– Questioning immortality and insecurity about future health is what drives another sign of a man moving towards middle age – exercise.  I know that I am not one to speak as I frequently wear exercise kit as a way of vicariously exercising and making others believe I have exercised when I have not, but it seems men of a certain age have all the gear and absolutely no idea. They have lycra, expensive trainers and hi-vis clothing coming out of their (hairy?) ears but how often do they actually go out and exercise? Infrequent at most would be my guess.  Although, do note, there is a sizeable subset of men who after the age of 40 take exercise to extreme levels and start competing in iron man competitions and the like (you can spot these men by their eagerness to post race times etc on social networking sites).

– Another sign – falling asleep on the sofa almost every evening at a time that could not reasonably be called bedtime.   This falling asleep can happen almost immediately upon sitting down and is usually accompanied by noisy exhalations.  These narcoleptic tendencies often go hand in hand with the automatic denial the morning after that he fell asleep on the sofa the night before. Sometimes it only becomes undeniable when a man sits down to watch an episode of a programme (having slept through the previous episode) and asks “can you remember what happened in the last episode?” to which a woman replies “Yes thanks and so would you if you had been awake”.

– Watch an over 40s man’s face the next time he is told that a social engagement has been cancelled.  He will almost certainly say things like “What a shame – I was so looking forward to a huge night out” but look carefully at his face because the relief will be almost tangible, his words are just bravado.  The truth of it is that even the most hardened of male party animals secretly enjoys his nights in with a takeaway, a beer and the TV to watch (or sleep in front of…).  In fact, given the choice most over 40s men would rarely go out except for the odd night out with a few mates – the proverbial old man in the pub evening.

So there you have it – he may not buy some wildly inappropriate car or think he is impressing girls half his age but the signs will be there if you look.  The sad truth for men over 40 is that they have now entered the realm of dad-dancing-at-a-wedding and we should probably cut them a bit of slack as they come to terms with all that represents.  It cannot be easy for the male ego to admit that he is not the man he was at 21 and actually pottering around the garden centre of an afternoon is not all that bad…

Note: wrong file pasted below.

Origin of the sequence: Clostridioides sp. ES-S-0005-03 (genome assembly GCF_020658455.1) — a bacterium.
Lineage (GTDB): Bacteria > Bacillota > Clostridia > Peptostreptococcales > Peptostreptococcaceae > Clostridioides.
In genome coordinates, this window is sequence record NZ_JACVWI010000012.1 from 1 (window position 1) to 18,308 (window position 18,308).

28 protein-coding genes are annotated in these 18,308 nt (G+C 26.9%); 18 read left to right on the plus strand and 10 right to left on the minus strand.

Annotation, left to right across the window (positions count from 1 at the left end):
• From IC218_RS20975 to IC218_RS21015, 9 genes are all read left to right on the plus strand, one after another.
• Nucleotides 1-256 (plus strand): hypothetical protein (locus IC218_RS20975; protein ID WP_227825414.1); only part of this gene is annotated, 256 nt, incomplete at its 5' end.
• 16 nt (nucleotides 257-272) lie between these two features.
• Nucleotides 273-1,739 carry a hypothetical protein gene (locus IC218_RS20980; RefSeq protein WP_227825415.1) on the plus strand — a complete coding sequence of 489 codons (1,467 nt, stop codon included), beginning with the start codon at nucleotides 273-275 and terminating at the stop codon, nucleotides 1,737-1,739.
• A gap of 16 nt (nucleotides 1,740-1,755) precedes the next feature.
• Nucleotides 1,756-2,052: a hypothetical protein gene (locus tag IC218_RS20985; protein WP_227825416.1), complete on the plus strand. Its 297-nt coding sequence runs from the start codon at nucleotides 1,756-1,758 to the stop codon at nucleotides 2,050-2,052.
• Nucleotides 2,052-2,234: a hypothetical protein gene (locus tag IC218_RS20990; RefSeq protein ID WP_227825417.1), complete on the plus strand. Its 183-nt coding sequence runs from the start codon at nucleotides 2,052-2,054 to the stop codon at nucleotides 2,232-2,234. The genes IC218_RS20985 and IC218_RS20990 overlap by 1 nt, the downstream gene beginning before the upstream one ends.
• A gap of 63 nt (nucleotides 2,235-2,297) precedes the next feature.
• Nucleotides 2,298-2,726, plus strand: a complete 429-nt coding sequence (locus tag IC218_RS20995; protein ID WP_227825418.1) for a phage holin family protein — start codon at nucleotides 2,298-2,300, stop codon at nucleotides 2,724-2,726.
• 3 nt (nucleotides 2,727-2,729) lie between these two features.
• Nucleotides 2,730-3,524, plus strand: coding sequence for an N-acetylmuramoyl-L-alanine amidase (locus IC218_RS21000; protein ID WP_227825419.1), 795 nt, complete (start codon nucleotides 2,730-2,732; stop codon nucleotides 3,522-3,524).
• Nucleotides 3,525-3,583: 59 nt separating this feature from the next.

turningtwicetwenty plus one

English: Miley Cyrus' signature Español: Firma...

English: Miley Cyrus’ signature Español: Firma de Miley Cyrus Português: Assinatura de Miley Cyrus (Photo credit: Wikipedia)

Back by popular demand (well anyway thanks to the couple of people who have asked why I haven’t been blogging). The title of my blog is no longer strictly true – I am now turningtwicetwenty plus one. I am now in the less appealing position of being “in my forties” rather than “forty”.  So what has changed in the year since I turned forty…well, here’s a couple of things for starters:

The wrinkles on my face have increased in quantity and depth with an acceleration which is nothing short of frightening.  I am particularly hating the “expression” lines between my eyes which are less expression and more trench.  Frankly, if they are expression lines, then I must spend the majority of my life frowning and looking grumpy which is also rather disappointing as I have always thought, clearly mistakenly, that I was one of life’s laughers.  I have to admit to moving slightly more in favour of the botox approach and I might even be tempted if it wasn’t for the extremely high likelihood of being the person whose face is plastered on the front page of a Red Top with the headline “Botox botch – woman, 41, scares local children”.